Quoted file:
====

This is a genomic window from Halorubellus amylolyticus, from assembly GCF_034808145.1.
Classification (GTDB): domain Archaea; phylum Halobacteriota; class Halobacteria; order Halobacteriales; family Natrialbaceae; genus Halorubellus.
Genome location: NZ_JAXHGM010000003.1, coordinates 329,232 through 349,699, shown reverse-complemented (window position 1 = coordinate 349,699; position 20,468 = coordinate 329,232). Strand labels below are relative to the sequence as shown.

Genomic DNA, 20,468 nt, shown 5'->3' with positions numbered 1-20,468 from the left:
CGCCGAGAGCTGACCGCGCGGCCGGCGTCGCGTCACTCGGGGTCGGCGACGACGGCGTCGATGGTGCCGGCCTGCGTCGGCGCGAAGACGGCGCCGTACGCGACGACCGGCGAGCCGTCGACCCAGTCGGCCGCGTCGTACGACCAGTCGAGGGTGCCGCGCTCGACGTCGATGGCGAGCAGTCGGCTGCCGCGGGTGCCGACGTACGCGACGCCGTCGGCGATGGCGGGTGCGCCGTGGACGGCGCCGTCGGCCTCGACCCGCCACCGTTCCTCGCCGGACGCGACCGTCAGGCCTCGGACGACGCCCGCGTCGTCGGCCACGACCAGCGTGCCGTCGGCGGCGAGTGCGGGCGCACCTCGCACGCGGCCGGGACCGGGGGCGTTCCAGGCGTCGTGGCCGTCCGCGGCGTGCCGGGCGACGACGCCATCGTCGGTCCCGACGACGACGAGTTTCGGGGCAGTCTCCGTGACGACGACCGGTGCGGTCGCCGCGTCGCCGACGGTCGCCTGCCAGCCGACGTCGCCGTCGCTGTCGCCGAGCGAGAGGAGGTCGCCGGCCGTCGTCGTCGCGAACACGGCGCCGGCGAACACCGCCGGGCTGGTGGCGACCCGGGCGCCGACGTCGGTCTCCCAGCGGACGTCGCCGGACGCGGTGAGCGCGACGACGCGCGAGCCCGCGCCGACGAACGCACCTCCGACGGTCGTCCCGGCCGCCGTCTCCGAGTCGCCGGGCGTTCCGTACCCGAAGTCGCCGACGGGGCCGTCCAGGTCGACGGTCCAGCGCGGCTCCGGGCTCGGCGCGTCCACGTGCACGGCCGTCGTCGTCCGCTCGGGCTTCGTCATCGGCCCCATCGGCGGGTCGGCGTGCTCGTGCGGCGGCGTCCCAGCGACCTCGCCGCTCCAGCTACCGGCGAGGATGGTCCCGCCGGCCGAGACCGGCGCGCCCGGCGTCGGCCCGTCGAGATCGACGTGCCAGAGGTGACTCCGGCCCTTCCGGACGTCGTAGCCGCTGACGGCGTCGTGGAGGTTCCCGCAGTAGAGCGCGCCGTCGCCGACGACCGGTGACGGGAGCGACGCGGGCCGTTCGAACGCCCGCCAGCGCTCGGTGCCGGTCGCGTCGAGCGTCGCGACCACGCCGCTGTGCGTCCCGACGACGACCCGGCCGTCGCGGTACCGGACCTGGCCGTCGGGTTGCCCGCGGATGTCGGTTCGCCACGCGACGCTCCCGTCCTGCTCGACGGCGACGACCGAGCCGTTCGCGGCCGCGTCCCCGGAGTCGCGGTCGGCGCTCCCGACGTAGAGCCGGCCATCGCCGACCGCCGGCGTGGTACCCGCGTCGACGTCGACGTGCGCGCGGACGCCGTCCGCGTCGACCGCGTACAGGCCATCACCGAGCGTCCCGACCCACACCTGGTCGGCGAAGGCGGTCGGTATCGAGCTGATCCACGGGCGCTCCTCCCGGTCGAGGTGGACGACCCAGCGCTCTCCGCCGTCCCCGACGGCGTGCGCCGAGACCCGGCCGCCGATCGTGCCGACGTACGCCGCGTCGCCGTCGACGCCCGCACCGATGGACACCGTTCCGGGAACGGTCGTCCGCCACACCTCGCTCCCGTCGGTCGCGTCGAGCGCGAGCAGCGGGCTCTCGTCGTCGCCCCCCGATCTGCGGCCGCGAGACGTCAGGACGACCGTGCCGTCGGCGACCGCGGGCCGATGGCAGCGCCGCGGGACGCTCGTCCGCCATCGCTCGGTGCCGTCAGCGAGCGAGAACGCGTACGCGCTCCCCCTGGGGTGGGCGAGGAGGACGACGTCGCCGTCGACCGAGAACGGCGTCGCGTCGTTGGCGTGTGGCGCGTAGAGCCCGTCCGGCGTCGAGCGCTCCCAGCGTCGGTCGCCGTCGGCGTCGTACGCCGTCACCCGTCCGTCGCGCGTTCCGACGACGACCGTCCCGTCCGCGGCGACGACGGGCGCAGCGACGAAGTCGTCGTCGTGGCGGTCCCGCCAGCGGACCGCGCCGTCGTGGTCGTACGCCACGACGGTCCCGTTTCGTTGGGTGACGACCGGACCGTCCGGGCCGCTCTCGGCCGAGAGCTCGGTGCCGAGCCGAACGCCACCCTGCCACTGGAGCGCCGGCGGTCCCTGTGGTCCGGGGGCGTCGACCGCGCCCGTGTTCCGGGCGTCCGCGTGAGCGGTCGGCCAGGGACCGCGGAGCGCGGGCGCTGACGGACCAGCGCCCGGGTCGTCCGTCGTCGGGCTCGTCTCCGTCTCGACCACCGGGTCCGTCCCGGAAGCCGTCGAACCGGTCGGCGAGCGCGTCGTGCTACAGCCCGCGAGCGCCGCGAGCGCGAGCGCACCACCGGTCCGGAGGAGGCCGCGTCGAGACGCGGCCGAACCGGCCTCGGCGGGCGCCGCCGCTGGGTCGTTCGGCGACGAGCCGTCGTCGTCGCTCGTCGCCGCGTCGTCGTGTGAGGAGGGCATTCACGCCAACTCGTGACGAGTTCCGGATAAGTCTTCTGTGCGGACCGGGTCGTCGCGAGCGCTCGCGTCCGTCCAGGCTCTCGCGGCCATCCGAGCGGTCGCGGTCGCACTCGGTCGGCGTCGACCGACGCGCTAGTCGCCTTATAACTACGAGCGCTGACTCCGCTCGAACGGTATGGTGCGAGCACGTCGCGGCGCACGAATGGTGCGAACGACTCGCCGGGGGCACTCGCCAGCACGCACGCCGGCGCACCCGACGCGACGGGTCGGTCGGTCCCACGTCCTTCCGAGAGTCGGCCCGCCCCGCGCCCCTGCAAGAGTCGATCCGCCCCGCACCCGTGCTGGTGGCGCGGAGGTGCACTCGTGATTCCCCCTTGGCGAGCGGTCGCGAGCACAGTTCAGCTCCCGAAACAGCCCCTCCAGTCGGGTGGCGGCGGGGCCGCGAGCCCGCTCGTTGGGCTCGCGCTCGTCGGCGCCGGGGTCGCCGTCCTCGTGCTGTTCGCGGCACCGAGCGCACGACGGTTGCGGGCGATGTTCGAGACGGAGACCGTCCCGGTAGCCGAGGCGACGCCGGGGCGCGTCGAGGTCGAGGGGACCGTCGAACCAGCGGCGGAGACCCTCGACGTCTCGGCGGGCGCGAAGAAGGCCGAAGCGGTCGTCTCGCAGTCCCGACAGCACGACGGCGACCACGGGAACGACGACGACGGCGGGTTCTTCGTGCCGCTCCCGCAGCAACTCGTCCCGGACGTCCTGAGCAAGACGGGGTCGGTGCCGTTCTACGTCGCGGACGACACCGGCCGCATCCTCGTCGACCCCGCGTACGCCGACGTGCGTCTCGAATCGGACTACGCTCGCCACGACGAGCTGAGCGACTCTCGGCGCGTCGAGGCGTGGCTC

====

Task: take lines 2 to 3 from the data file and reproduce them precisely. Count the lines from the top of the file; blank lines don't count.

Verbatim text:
Classification (GTDB): domain Archaea; phylum Halobacteriota; class Halobacteria; order Halobacteriales; family Natrialbaceae; genus Halorubellus.
Genome location: NZ_JAXHGM010000003.1, coordinates 329,232 through 349,699, shown reverse-complemented (window position 1 = coordinate 349,699; position 20,468 = coordinate 329,232). Strand labels below are relative to the sequence as shown.